Strasburg

It’s not as if it’s an original story, I worry. Shouldn’t a young kid bring his own quirks, his own idiosyncrasy? A goofy windup, a cool pitch? Or is such a frill just a way of disguising an old plot?

And it’s not as if anybody would want a totally odd string of affairs. Sports’ laws build in norms, only allowing mildly variant actions. Should a cunning coach find a way around any of it, bigwigs will codify that no, in fact, you cannot do that. This maintains a fair way of playing. Or, a drastic lack of pitching/hitting parity will prompt a switch (1968). Looking back throughout history, you can watch months form clumps of similar ways of playing, still staying within rigid forms but changing slightly until what you and I know today is put down in ink.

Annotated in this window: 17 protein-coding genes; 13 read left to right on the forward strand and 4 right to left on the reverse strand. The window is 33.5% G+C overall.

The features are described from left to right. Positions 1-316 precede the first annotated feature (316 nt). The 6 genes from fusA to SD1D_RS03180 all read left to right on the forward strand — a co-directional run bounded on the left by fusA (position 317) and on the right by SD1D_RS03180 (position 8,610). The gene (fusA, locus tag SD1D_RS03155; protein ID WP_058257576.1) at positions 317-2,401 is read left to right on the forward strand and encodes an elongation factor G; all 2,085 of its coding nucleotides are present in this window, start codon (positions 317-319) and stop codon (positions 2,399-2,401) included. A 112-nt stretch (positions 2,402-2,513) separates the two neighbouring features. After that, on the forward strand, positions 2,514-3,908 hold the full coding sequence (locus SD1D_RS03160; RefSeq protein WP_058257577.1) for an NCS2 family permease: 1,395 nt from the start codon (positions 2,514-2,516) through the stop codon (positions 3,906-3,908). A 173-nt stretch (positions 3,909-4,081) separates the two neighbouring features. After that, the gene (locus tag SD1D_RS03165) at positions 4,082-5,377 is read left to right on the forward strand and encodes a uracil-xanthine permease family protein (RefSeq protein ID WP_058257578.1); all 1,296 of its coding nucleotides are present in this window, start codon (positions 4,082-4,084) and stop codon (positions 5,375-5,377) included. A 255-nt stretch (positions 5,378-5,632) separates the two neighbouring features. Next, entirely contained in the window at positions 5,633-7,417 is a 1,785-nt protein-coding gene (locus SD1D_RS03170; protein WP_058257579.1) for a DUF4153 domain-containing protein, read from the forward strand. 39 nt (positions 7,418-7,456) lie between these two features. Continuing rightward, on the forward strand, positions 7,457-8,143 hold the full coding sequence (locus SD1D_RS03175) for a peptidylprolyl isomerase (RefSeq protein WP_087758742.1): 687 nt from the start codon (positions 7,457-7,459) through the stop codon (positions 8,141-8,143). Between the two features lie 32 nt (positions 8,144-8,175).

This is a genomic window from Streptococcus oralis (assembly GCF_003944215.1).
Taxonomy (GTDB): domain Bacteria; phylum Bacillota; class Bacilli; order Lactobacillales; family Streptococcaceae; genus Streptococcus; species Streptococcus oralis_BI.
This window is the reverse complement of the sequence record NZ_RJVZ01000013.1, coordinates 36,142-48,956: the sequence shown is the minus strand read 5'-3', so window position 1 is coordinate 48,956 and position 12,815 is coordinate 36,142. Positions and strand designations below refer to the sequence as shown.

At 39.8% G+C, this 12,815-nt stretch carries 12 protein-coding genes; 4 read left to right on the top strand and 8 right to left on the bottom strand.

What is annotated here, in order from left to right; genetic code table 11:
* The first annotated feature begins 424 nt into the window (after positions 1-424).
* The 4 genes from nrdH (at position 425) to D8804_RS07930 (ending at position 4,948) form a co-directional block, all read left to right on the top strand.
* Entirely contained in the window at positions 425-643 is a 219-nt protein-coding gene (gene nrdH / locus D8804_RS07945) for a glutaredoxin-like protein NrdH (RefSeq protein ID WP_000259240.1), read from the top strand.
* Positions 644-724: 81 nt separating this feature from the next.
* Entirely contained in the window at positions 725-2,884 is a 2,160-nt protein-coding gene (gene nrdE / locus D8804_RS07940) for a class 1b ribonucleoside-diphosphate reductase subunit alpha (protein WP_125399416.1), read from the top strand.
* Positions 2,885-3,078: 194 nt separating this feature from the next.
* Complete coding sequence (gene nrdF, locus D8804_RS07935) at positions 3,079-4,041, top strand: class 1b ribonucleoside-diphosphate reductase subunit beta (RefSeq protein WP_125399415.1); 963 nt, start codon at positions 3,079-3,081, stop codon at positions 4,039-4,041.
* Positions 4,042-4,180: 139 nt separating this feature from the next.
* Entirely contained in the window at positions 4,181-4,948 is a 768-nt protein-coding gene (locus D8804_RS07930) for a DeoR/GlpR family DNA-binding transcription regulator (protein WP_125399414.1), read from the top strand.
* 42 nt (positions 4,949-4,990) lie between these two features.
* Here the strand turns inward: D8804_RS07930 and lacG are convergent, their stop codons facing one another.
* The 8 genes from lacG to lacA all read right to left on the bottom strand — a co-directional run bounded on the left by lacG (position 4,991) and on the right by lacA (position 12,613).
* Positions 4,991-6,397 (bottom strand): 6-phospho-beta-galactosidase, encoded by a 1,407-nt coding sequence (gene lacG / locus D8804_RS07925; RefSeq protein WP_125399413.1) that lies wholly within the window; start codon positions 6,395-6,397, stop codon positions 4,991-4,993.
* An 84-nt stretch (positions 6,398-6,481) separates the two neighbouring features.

In such a long span of history, many stars stand out. Many start slowly, many start quickly. Many play for a long duration; not all do. All bring an individual story, an arc, a plot. But thinking about many, you can group stars too into similar clumps.

Just in my conscious sports-watching days, things vary. Artificial All-Star drama–“Oh, this counts! It’s important! Uh-huh!” is not that old. Instantly watching film to fight callings is also not that old. Still, I’m not so old as to know how it was during a major variation, nor during a squad’s total introduction.

Though I do know about a squad moving to a distinct city. Country, too.

But if this variation is slowing down, could plots go too quickly without varying? Look good, start folks talking, sign, hang out in minors, go up to Majors, still look good, look not so good, fight off injury, try again, and…

And do much of it in just months?

Slow down. I don’t know how this will finish. But I’m afraid.

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